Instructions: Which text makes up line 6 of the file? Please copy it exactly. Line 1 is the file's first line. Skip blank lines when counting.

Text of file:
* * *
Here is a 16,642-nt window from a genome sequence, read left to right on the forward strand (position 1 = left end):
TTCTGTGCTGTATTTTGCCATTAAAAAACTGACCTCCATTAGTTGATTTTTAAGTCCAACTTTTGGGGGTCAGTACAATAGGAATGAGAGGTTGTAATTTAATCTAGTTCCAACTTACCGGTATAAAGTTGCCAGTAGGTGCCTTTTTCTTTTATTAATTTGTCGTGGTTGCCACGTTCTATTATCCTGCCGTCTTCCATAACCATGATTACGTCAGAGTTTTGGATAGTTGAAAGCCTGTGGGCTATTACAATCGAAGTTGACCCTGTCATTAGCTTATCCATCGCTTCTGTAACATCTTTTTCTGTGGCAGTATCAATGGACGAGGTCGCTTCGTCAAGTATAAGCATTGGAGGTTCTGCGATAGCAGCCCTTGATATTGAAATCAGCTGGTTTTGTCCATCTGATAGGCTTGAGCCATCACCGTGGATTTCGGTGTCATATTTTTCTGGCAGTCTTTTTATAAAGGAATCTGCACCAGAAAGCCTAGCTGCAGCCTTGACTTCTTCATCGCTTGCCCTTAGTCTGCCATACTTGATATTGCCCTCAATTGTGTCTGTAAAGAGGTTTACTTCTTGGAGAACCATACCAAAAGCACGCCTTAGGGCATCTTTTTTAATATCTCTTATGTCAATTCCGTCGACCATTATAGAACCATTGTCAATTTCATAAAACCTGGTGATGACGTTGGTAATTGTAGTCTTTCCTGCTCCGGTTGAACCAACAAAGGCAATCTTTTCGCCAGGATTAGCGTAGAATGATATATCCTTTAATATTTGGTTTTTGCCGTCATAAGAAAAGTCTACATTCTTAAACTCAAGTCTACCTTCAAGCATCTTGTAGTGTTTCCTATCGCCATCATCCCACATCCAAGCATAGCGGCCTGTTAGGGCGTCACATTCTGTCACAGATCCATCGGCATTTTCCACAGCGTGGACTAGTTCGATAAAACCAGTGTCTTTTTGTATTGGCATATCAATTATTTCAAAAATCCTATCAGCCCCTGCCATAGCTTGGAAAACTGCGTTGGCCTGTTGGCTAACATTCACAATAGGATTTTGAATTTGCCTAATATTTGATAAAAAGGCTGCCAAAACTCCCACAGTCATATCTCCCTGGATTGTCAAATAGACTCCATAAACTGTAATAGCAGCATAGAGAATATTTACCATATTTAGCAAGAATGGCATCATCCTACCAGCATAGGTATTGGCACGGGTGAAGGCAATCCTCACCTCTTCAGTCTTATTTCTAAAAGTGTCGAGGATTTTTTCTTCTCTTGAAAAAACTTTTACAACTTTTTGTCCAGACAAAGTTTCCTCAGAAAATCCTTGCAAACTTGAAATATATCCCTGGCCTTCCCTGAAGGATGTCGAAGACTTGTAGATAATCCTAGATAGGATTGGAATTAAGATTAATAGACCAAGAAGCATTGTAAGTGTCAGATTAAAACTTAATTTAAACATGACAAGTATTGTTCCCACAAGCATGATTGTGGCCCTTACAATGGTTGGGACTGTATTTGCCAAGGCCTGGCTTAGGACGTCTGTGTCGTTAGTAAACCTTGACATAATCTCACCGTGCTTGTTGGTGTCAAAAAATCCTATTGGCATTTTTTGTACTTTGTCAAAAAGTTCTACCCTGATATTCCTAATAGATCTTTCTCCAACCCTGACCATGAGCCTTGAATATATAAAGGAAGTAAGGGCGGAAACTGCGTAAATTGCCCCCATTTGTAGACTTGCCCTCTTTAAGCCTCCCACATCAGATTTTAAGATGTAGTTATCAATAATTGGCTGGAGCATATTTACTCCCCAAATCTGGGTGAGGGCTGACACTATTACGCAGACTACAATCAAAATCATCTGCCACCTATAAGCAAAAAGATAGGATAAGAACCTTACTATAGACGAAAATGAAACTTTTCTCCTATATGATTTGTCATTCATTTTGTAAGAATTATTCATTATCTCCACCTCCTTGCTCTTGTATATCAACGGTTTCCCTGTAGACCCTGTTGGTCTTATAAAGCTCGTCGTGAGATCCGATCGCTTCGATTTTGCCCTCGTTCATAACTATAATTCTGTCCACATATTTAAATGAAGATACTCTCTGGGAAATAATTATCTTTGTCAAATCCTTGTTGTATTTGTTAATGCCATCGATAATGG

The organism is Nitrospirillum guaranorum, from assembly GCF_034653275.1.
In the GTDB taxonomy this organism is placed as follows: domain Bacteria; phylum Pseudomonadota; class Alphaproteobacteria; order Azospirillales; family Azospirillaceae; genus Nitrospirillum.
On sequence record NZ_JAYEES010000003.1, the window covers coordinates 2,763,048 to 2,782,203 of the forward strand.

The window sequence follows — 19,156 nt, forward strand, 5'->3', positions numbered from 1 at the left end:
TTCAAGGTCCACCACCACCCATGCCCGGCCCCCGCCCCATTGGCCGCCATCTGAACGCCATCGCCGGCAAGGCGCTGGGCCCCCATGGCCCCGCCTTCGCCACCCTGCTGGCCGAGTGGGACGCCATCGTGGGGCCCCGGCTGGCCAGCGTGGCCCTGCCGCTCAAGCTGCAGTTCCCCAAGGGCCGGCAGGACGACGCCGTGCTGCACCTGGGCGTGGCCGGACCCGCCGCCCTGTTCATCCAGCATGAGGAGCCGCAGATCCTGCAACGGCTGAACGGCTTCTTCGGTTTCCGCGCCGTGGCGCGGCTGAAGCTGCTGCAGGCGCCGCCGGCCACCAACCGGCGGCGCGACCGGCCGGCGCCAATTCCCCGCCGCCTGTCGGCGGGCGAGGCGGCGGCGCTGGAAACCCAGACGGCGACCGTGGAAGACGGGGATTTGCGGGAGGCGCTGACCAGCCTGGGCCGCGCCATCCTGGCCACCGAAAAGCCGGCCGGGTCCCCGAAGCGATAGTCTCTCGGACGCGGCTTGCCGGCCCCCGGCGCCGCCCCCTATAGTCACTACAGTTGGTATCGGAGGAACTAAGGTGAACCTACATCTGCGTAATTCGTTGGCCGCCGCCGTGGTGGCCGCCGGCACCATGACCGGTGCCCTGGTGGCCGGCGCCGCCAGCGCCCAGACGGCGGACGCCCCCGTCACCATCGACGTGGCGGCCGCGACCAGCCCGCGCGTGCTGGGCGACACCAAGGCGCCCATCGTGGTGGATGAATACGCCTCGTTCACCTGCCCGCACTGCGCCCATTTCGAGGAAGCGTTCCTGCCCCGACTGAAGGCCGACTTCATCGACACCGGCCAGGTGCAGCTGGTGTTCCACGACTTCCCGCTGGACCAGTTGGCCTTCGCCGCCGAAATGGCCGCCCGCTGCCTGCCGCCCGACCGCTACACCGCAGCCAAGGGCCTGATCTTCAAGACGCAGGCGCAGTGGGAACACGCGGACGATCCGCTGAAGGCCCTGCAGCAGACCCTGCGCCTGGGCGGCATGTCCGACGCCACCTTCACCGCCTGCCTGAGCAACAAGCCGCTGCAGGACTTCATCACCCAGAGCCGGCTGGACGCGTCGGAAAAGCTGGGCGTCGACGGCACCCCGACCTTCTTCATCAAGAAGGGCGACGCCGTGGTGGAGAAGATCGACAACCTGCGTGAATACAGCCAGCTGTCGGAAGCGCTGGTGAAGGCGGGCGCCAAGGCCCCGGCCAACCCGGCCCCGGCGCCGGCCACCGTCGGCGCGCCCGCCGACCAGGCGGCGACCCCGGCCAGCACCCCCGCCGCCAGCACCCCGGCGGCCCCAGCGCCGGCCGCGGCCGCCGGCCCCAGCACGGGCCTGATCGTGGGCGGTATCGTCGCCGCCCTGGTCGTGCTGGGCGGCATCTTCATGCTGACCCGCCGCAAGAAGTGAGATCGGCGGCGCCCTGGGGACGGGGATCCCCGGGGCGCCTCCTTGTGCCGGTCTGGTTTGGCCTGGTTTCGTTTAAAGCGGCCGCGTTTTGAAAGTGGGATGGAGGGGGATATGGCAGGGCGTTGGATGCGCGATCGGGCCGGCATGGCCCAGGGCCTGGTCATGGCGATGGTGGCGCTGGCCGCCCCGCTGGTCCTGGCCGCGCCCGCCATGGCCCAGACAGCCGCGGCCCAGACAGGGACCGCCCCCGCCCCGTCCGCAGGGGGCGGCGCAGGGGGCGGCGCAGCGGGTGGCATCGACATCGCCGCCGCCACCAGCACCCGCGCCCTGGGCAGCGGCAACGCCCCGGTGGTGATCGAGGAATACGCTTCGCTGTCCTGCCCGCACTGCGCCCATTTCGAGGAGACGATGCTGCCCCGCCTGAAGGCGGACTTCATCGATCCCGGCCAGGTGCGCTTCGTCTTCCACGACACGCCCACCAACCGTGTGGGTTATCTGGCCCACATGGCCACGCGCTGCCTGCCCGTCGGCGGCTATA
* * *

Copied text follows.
The window sequence follows — 19,156 nt, forward strand, 5'->3', positions numbered from 1 at the left end: